In other words, by focusing upon the design model to proclaim that Threading is hard, we’ve avoided the question of what the hell it is we’re doing. And if we could answer the question “what are we trying to accomplish here,” perhaps we could then solve the problem by using an appropriate design pattern rather than trying to extend a design pattern where it doesn’t belong.

So, say instead the problem is you want to just be notified the last time something changed, so you can update a user interface element. We know that Swing runs everything within its own UI thread–so it means our setValue routine will need to use Swing method EventQueue.invokeLater() on a Runnable object which then sends out the notification to our listeners that the value has changed. Then, when the value has changed, we can determine if we’ve inserted an event into the Swing event queue and see if it has fired yet. If it hasn’t, we’re done. If it has, create and insert a new one.

The implementation is straight forward:

public class ValueHolder
    private List listeners = new LinkedList();
    private int value;
    private boolean fWaitToFire = false;
    public interface Listener 
        public void valueChanged(int newValue);
    private class FireListeners implements Runnable
        private List copyOfListeners;

            copyOfListeners = new LinkedList(listeners);
        public void run()
    public synchronized void addListener(Listener listener)
    public synchronized void setValue(int newValue)
        value = newValue;
        if (!fWaitToFire) {
            EventQueue.invokeLater(new FireListeners());
            fWaitToFire = true;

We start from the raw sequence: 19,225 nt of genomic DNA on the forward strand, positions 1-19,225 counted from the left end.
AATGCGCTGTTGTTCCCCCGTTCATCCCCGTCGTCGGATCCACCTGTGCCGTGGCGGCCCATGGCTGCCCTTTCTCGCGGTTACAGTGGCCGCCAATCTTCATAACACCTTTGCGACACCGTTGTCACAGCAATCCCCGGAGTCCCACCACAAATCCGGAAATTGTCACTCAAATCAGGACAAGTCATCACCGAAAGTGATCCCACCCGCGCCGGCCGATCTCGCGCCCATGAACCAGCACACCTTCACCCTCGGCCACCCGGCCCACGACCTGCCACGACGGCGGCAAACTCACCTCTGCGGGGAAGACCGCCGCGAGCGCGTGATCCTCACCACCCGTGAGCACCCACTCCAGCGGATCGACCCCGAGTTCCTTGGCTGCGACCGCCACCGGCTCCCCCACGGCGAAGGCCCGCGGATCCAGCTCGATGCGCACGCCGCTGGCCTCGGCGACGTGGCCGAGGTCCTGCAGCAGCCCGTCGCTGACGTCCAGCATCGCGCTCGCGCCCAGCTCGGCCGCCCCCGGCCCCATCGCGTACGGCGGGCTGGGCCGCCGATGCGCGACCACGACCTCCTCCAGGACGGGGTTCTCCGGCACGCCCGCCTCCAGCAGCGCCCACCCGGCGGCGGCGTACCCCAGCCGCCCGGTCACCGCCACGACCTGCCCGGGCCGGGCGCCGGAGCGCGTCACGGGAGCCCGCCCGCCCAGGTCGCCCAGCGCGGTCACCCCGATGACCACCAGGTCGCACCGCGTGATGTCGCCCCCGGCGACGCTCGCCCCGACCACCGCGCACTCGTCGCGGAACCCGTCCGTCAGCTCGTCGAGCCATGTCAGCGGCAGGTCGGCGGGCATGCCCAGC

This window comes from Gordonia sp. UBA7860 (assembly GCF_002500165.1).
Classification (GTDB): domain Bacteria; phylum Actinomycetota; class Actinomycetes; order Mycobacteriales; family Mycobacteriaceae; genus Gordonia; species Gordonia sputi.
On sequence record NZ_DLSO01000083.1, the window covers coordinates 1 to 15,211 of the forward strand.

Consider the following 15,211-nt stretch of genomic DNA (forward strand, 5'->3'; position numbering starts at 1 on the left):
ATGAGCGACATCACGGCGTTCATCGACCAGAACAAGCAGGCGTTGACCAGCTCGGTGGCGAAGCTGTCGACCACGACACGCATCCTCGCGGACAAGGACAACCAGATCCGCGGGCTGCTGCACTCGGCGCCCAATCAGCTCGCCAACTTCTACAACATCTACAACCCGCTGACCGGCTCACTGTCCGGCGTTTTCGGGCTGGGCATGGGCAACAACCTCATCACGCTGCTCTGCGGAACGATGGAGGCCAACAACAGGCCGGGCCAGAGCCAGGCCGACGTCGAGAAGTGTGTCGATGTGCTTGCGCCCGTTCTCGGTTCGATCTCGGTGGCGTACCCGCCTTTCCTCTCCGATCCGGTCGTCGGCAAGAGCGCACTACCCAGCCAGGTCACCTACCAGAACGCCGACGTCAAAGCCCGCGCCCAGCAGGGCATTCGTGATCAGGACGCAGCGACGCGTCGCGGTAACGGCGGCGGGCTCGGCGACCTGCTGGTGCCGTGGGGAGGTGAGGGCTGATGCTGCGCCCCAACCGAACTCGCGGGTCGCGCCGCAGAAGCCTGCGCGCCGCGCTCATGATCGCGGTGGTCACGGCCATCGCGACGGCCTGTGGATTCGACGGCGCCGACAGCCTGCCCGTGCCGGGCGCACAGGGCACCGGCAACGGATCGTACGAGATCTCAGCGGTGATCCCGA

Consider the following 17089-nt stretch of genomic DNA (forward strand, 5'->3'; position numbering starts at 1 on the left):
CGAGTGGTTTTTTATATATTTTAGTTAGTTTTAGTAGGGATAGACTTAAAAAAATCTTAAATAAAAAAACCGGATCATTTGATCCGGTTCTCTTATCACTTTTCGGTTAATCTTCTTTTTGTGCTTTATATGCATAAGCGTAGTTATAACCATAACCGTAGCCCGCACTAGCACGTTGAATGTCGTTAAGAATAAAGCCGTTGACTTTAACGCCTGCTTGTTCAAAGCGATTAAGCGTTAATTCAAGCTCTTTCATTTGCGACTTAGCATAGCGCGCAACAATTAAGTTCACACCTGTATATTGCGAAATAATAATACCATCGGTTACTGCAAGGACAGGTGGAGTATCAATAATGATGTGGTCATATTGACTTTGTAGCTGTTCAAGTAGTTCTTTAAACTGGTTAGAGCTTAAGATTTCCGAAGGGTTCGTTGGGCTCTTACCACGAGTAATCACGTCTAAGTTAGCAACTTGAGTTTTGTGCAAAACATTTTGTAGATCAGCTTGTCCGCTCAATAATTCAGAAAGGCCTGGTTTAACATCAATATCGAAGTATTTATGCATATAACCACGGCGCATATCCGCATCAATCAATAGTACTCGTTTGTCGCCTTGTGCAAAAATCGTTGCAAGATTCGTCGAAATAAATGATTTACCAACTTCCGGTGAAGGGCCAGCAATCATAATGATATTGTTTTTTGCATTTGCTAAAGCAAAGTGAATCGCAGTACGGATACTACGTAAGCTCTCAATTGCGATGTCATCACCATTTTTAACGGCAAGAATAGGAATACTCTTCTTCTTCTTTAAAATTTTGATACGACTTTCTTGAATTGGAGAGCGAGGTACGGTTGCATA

private void fireListeners(List list)
        int localValue;
        synchronized(this) {
            /* Grab value and reset wait to fire. If someone else changes me while */
            /* I'm iterating the values, that's okay; I'll just get fired again later */
            /* Since we're invoked from FireListeners internal class, we're already */
            /* in the main Swing thread, so there are no multi-threaded issues with */
            /* the list iterator here. */
            localValue = value;
            fWaitToFire = false;
        Iterator it = list.iterator();
        while (it.hasNext()) {

Notice the two principles I’ve used here: first, keep the amount of code in the synchronized block as short as possible. That way, the size of the non-syncronous section is kept to a minimum, and parallelism is maximized. Second, I’ve used a monitor flag, ‘fWaitToFire’, which is used to determine if we already have an object queued up in the Swing thread that hasn’t been fired yet. This permits me to minimize the number of times we carry out the expensive operation of creating a copy of my listener list. Since we’re only interested in knowing when the value changed, but not being notified every time the value changed, this may only notify us once if the value is changed twice, right in a row.